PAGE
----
11-11-11 is a horror movie about a writer plagued by ominous visions, supernatural encounters, and repeated exposure to the number eleven. This would include the date the story leads up to, and how fortuitous that the film was actually given a November 11, 2011 release date. Remember the 2006 remake of The Omen and its June 6 release date, which we all know was a marketing ploy to have the month, date, and year exactly match the demonic number 666? And then there was The Number 23, which opened to the public on February 23, 2007 – and incidentally, I was twenty-three years old at that time. At least they both had clever ad campaigns, and in my opinion, they were fairly decent films. The same cannot be said for 11-11-11. To be perfectly honest, all the elevens in the world would not have made this film work.
The writer, named Joseph Crone (Timothy Gibbs), is a skeptic who lost his faith after his wife and child tragically died in a house fire. It was started, we eventually learn, by a fanatic who was inspired by one of his books. As the film progresses, his brushes with strange phenomena will naturally become more frequent, more dangerous, and more frightening. This would be fine, except that he stubbornly remains a skeptic until the last possible moment, which is odd because the circumstances make absolutely no sense. But I won’t get into that just yet. Exactly how many run-ins with demons and double digits are necessary for you to finally consider the possibility that there truly is something bigger than yourself? At a certain point, I wanted to crawl up into the screen, smack this guy across the head, and scream, “Believe, already!”
The plot, as it were, involves Joseph travelling to Barcelona and reuniting with his estranged father (Denis Rafter), who’s dying, and his handicapped brother, Samuel (Michael Landes), a minister for a dwindling congregation. As Joseph muddles his way through a series of strange events, he begins to suspect that everything is somehow connected to the number eleven. He’s repeatedly told that someone has to be saved, and so he naturally deduces that his purpose in life is to protect his brother, who may be a really special person. Warnings persist about ghostly beings caught in the purgatory between life and death, that they seek a doorway into our world, and that it will happen on November 11. At least, I think that’s what was going on. It seems that the more explaining this movie does, the less sense it makes.
Many horror movies have been made about the battle between faith and non-belief, but lack of originality is not what makes 11-11-11 so unbearable. It’s the way in which these opposites are explored. Just about every conversation between the brothers is constructed like a joke. Samuel, pious and soft-spoken, provides the setups. Joseph, the angry atheist, delivers the punch lines. Writer/director Darren Lynn Bousman assembles passages of dialogue as if there’s no such thing as middle ground; he has two men shouting at the rain, both sounding ridiculous. Listening to these men argue about God is a little like watching a political debate between candidates who have already lost the race. They continue to campaign, even though voters have long since stopped caring about what they stand for or even who they are.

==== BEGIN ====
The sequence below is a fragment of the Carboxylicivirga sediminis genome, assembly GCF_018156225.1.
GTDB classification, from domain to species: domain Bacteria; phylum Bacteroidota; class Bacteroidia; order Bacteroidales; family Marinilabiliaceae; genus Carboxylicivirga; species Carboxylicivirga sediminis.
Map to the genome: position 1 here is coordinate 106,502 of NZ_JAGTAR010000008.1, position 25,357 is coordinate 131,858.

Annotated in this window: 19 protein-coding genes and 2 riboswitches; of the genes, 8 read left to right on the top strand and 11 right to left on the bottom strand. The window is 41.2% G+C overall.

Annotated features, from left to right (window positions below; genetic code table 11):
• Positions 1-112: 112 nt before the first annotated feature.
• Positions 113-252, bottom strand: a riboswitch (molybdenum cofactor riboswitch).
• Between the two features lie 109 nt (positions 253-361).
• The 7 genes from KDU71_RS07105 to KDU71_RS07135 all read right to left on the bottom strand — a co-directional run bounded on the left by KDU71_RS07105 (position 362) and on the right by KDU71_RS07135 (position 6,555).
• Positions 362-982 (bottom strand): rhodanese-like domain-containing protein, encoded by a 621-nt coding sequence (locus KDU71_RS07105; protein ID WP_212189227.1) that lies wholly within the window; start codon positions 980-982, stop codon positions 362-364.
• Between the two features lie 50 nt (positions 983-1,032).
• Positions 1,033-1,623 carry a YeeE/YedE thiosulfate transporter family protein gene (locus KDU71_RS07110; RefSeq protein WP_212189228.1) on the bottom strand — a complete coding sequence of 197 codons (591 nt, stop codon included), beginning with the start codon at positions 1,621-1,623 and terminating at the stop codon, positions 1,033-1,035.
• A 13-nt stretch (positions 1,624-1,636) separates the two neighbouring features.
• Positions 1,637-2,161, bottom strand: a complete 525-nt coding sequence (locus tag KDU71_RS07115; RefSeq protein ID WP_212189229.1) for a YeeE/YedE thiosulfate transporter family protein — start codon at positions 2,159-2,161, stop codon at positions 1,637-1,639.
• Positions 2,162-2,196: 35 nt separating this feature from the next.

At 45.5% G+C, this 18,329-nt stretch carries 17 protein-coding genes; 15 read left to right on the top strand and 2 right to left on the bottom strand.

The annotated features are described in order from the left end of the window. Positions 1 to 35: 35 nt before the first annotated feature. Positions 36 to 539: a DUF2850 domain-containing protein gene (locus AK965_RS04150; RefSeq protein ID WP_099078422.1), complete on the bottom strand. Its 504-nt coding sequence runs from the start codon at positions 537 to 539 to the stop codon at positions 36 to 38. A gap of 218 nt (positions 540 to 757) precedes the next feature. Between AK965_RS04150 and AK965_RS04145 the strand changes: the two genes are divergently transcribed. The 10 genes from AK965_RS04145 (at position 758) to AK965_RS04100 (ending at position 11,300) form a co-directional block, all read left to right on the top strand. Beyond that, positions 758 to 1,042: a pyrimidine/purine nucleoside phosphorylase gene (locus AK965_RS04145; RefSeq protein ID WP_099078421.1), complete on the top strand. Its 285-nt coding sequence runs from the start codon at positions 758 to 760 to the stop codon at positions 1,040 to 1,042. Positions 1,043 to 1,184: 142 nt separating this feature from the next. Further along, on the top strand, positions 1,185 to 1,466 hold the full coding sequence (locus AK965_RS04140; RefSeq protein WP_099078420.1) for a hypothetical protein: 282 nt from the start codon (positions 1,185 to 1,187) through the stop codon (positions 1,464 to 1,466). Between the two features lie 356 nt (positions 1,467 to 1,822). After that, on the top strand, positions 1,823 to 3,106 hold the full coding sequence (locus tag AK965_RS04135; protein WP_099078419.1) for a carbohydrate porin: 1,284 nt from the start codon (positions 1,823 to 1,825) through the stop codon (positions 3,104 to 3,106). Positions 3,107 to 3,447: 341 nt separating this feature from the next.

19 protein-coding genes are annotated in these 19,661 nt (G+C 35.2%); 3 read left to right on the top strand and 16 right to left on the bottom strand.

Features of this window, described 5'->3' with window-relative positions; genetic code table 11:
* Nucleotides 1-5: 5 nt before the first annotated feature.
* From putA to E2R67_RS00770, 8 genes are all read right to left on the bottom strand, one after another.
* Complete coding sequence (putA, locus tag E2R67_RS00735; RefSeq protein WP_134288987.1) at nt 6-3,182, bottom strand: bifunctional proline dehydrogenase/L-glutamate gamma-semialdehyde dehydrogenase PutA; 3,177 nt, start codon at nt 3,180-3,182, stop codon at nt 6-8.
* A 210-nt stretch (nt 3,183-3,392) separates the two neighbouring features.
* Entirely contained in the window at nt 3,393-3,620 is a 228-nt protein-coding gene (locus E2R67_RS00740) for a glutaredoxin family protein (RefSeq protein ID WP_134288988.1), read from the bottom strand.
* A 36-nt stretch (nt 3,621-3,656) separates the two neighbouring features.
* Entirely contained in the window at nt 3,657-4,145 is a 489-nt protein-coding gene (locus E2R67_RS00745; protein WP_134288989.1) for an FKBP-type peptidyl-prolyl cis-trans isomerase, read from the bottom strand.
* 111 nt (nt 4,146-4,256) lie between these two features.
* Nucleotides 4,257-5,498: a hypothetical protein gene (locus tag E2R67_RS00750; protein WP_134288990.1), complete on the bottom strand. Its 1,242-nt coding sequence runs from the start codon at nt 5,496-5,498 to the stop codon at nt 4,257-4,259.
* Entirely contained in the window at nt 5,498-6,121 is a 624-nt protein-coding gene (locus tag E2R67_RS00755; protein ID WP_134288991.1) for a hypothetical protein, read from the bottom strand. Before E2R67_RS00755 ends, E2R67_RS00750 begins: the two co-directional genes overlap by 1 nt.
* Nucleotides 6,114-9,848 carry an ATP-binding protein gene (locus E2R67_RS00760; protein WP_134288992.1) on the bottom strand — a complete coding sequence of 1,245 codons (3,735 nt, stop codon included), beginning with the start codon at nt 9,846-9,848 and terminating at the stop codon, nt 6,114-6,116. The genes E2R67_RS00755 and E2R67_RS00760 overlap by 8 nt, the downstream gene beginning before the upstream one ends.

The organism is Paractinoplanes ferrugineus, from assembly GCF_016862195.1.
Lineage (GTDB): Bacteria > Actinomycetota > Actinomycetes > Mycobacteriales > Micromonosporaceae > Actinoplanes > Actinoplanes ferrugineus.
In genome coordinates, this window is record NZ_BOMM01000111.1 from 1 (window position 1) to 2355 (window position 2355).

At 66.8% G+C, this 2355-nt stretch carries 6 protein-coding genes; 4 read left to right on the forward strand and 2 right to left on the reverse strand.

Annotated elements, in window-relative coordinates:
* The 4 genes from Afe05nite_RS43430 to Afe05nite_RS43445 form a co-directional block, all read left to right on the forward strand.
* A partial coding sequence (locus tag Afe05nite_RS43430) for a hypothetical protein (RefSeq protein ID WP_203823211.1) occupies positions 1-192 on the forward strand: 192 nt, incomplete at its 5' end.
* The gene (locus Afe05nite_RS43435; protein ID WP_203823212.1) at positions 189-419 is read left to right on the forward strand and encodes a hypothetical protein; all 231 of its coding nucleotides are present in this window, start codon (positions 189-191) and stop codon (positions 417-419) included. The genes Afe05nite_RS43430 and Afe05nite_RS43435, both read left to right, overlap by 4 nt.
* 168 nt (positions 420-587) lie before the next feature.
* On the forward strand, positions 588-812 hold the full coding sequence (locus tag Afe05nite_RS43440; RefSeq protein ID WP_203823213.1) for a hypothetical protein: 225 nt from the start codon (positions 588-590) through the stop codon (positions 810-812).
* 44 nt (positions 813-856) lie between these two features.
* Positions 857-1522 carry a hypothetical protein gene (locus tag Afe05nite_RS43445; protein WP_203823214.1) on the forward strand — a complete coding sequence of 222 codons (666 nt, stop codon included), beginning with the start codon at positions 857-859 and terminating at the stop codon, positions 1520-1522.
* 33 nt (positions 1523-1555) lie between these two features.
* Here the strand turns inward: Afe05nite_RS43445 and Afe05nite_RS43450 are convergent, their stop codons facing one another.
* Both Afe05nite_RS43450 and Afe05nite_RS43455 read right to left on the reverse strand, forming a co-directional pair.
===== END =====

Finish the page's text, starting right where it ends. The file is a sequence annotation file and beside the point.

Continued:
The film also features a young woman named Sadie (Wendy Glenn), who met Joseph at a support group for people who have lost family members. Her appearance seems to have stemmed from the desire to have a female character present in a horror movie. This is strange because Bousman didn’t have the decency to use her in typical ways, such as having her get topless, making her scream helplessly, and ultimately having her die a horrible, bloody death. I don’t think I’ve seen another film this year in which a character so thoroughly lacked a purpose. She’s completely useless. Even her encouraging words for Joseph have no effect, mostly because we expected her to say them as early as her very first scene.
All leads to a surprise ending, except it isn’t a surprise so much as it is a cheat. At that point, I no longer had any idea what was going on. When I was finally hit with the plot twist, I felt angry, for its inclusion seemed intentionally designed to confuse me even further. Nothing that happens during the final ten minutes makes sense. Is Bousman trying to make a point about religion? If so, what is it? The more I try and work through his logic, the more I’m torn between hysterical laughter and blinding rage. It can’t possibly be a good sign when the only thing a movie called 11-11-11 has going for it is a series of numbers tied to a release date. They couldn’t even get that right; the film’s limited release pretty much prevented the start of an immersive ad campaign. How many people actually know that this movie exists?